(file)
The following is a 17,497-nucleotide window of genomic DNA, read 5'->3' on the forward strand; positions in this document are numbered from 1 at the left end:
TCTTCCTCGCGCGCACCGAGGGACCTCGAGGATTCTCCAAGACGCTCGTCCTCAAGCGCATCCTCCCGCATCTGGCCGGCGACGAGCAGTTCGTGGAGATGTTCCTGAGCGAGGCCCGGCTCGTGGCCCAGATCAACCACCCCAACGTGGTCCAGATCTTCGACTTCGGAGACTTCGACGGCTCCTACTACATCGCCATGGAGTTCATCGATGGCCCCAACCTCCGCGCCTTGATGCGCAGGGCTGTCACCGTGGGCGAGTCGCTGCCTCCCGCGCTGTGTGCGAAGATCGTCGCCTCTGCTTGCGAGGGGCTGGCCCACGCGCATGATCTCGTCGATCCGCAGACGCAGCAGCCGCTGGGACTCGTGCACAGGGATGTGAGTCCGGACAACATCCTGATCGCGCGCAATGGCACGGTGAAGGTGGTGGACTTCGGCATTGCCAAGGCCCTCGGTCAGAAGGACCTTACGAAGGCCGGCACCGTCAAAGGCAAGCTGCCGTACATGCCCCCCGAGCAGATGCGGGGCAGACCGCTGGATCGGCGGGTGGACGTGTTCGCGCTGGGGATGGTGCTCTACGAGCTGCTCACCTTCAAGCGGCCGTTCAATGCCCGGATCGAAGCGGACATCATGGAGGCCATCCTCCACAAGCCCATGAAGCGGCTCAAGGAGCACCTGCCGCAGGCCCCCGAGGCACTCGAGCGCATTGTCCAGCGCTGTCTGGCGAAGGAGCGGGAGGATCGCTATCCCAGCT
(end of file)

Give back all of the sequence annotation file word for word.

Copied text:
The following is a 17,497-nucleotide window of genomic DNA, read 5'->3' on the forward strand; positions in this document are numbered from 1 at the left end:
TCTTCCTCGCGCGCACCGAGGGACCTCGAGGATTCTCCAAGACGCTCGTCCTCAAGCGCATCCTCCCGCATCTGGCCGGCGACGAGCAGTTCGTGGAGATGTTCCTGAGCGAGGCCCGGCTCGTGGCCCAGATCAACCACCCCAACGTGGTCCAGATCTTCGACTTCGGAGACTTCGACGGCTCCTACTACATCGCCATGGAGTTCATCGATGGCCCCAACCTCCGCGCCTTGATGCGCAGGGCTGTCACCGTGGGCGAGTCGCTGCCTCCCGCGCTGTGTGCGAAGATCGTCGCCTCTGCTTGCGAGGGGCTGGCCCACGCGCATGATCTCGTCGATCCGCAGACGCAGCAGCCGCTGGGACTCGTGCACAGGGATGTGAGTCCGGACAACATCCTGATCGCGCGCAATGGCACGGTGAAGGTGGTGGACTTCGGCATTGCCAAGGCCCTCGGTCAGAAGGACCTTACGAAGGCCGGCACCGTCAAAGGCAAGCTGCCGTACATGCCCCCCGAGCAGATGCGGGGCAGACCGCTGGATCGGCGGGTGGACGTGTTCGCGCTGGGGATGGTGCTCTACGAGCTGCTCACCTTCAAGCGGCCGTTCAATGCCCGGATCGAAGCGGACATCATGGAGGCCATCCTCCACAAGCCCATGAAGCGGCTCAAGGAGCACCTGCCGCAGGCCCCCGAGGCACTCGAGCGCATTGTCCAGCGCTGTCTGGCGAAGGAGCGGGAGGATCGCTATCCCAGCT